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Energy in Kenya – Kenya Energy Guide

Energy in Kenya

The discovery of viable oil deposits in Turkana, coal deposits in Kitui and gas has increased future prospects of cheaper energy in kenya to drive industrial growth in Kenya and create jobs.

Since independence, the energy sector has grown in leaps and bounds as the country strives to find sustainable and eco-friendly energy to power growth.

Kenya plans to generate 5,000MW of power by 2016, more than double the current supply of 1,664MW. The demand for power is estimated at 1,700MW. The deficit is responsible for the high power costs the Government is keen to reduce to make Kenyan goods Competitive. The high power price can be attributed to the fact that 40 per cent of supply is generated by diesel plants run by private firms.

To bridge the gap, the Ministry of Energy and Petroleum has developed a roadmap to reduce reliance on hydro-power which contributes 50 per cent of electricity. The strategy includes generating 1,646MW of geothermal from the current 241MW, 1,050MW gas (current nil), and wind power 630MW (current 5.1MW).

Kenya has made great strides in the energy sector in the recent years. Many homes that had no electricity now do.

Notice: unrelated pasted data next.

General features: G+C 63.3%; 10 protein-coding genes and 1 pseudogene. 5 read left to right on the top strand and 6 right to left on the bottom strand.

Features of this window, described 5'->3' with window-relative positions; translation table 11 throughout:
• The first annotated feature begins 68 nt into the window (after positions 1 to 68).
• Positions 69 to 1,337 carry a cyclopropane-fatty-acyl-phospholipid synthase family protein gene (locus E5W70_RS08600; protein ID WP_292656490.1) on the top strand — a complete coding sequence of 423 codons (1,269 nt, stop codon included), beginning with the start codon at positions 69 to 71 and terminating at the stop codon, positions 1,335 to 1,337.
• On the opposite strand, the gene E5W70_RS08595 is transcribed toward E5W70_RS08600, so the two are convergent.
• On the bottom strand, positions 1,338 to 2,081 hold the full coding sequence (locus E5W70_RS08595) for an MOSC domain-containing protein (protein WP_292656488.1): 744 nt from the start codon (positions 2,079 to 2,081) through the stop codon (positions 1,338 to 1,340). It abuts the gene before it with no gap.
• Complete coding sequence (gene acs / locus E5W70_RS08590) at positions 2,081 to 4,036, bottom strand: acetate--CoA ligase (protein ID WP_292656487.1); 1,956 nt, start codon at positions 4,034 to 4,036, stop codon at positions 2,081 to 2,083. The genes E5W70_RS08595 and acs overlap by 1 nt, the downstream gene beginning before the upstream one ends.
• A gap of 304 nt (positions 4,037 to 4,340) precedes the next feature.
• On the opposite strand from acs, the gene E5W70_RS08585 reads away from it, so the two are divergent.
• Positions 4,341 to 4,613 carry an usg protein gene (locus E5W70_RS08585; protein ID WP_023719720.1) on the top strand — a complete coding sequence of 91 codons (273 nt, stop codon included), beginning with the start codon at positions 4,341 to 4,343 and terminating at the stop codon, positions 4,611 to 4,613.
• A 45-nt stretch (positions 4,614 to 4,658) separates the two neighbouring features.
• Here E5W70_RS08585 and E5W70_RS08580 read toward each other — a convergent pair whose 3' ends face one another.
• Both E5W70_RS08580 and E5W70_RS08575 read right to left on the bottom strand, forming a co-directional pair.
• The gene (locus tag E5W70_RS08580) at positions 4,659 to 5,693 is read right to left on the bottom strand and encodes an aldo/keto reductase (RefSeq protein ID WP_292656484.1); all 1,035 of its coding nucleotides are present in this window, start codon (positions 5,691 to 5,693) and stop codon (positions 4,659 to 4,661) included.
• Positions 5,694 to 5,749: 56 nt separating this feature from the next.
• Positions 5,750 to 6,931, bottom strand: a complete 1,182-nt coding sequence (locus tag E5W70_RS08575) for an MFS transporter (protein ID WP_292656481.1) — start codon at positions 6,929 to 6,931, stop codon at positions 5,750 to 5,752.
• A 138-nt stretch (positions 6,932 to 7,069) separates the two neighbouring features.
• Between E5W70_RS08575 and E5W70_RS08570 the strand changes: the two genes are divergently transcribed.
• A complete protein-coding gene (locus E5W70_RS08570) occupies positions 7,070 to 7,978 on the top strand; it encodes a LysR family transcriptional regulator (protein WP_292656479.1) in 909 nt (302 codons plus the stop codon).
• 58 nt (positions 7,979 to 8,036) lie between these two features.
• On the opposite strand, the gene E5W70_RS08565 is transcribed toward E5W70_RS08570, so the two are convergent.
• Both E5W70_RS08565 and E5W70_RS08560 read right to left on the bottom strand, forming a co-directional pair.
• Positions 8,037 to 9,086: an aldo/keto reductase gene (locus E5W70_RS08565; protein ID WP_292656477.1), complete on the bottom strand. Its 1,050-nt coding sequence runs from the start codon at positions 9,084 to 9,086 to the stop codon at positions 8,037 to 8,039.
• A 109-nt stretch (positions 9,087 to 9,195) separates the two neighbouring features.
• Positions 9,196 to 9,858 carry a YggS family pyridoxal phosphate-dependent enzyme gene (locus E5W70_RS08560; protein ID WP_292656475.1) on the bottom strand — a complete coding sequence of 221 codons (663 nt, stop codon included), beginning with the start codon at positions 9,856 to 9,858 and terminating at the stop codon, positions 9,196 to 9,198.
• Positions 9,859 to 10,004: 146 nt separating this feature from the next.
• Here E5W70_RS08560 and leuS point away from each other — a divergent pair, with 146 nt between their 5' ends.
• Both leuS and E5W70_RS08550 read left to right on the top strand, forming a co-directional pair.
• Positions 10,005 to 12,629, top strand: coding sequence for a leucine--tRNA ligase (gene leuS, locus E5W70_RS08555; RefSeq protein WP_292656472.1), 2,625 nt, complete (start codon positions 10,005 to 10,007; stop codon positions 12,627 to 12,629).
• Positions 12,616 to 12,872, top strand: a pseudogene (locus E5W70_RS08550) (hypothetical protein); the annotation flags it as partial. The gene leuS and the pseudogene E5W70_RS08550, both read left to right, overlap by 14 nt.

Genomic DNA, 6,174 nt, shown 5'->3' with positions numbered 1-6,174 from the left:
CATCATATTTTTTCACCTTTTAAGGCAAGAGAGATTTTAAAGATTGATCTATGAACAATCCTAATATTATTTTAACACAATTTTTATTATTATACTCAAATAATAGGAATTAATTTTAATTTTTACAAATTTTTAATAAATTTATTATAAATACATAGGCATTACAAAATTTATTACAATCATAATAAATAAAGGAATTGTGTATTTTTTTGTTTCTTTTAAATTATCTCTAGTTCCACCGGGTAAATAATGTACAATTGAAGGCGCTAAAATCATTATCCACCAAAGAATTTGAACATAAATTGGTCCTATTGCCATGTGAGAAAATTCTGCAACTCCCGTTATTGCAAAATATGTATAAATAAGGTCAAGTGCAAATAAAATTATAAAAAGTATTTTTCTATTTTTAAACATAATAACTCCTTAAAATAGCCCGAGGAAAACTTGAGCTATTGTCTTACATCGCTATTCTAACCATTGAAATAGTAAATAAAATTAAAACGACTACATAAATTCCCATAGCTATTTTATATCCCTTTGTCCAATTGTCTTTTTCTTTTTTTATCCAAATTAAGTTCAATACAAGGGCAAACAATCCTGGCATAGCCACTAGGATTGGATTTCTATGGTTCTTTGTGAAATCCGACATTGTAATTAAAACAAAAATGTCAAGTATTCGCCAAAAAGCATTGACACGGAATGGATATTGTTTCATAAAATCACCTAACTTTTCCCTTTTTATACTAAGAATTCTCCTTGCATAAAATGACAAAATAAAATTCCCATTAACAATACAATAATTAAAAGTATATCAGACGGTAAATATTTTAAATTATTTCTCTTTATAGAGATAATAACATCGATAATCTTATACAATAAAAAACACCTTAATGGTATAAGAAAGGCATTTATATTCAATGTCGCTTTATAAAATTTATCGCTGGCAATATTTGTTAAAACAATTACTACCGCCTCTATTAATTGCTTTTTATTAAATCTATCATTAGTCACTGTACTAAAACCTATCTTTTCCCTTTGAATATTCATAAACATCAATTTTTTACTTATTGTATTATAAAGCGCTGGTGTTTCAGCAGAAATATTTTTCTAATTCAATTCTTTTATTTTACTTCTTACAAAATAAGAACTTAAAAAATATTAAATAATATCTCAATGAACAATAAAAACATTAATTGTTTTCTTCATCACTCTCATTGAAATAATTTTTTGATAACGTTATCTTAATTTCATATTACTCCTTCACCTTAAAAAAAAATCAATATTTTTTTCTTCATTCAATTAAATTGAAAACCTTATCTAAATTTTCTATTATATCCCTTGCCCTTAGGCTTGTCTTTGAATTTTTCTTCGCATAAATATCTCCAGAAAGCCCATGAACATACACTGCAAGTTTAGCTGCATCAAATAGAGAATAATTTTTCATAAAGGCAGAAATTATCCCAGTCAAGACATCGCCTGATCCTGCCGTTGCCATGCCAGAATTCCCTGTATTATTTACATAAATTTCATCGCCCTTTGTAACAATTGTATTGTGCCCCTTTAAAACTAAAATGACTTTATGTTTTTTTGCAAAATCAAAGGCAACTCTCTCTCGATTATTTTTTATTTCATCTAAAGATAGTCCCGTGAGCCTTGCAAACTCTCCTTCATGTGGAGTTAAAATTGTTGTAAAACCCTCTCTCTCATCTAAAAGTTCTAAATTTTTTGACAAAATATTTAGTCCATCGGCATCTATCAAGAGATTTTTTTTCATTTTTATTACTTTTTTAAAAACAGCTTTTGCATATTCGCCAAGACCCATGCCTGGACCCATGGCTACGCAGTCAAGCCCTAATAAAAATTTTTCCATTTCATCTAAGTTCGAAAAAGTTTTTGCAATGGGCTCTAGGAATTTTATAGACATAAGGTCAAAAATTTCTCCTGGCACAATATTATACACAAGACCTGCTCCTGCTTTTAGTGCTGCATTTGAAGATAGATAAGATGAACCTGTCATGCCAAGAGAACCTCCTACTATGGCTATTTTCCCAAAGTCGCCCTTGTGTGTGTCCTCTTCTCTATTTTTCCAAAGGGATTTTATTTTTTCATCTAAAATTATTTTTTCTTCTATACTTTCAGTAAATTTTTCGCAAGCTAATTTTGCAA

This has been possible because the Kenya Power and Lighting Company (KPLC) set a target of 150,000 new connections a year.This figure has since been revised upwards to 200,000.

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Schools and crop buying and shopping centres get priority in power connection. As a result, businesses – milling, welding,hair dressing and Internet, among others have been set up in rural areas and small markets where electricity has been connected for the first time. Manyjobs have thus been created.

Kenya has for long depended on hydropower for electricity needs. But investment has also gone into alternative sources of energy, especially geothermal and wind.

About 15 per cent of the population has access to electricity. The KPLC targets to raise to 20 per cent the rural population with access to electricity by 2015 and 40 per cent by 2025. Access to liquefied petroleum gas (LPG) is 7.8 per cent of the population. Although this is expected to rise, use of LPG  for cooking will depend more on incomes than on interventions.

Implementation of the provisions relevant to household energy will lead to significant environmental gains, including curbs on climate change, lower ozone toxicity and less respiratory infections. lt will also potentially lead to significant conservation of land, wood fuel and income.

Energy in Kenya

Energy in Kenya

Overview of Energy in Kenya

The discovery of oil in Turkana in March, 2012, fits in the new plan that is part of Vision 2030.

The oil well at Ngamia-l (block 10BB) in Turkana Was the climax of a journey that started in the 1950s, punctuated with many misses from explorations in North Eastern and Eastern provinces.

The Government, through the National Oil Corporation of Kenya (NOCK), has gazetted 46 blocks for exploration, out of which 44 have been licensed to 23 international oil firms. Two are still open to interested oil companies.

Thirty-nine Wells had been drilled and three (Ngamia – 1 Block 10BB), Twiga South – 1 Block 13T) and Etuko – 1 Block 10BB) have sufficient reserves for commercial venture.